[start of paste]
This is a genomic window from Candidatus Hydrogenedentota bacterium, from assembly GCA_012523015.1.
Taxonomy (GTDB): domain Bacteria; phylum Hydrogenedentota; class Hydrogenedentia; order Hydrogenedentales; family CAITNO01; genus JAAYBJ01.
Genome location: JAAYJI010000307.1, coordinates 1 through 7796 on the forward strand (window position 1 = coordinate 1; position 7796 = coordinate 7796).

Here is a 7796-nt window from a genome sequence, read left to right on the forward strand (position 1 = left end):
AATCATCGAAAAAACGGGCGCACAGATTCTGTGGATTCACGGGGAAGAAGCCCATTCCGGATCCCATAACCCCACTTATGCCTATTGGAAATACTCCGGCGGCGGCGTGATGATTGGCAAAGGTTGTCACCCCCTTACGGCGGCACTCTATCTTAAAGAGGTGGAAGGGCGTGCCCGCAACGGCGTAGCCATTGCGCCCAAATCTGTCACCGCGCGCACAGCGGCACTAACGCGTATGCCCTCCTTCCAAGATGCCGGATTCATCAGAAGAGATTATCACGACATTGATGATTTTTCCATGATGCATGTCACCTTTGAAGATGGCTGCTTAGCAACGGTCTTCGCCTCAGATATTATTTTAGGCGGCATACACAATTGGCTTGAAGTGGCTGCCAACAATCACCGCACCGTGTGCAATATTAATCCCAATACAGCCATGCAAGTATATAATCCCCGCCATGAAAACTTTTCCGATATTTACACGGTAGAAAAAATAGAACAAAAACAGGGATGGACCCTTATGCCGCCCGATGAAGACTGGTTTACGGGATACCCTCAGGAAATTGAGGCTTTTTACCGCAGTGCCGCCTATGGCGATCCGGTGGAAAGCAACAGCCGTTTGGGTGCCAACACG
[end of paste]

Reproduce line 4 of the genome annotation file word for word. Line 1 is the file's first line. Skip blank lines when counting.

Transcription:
Here is a 7796-nt window from a genome sequence, read left to right on the forward strand (position 1 = left end):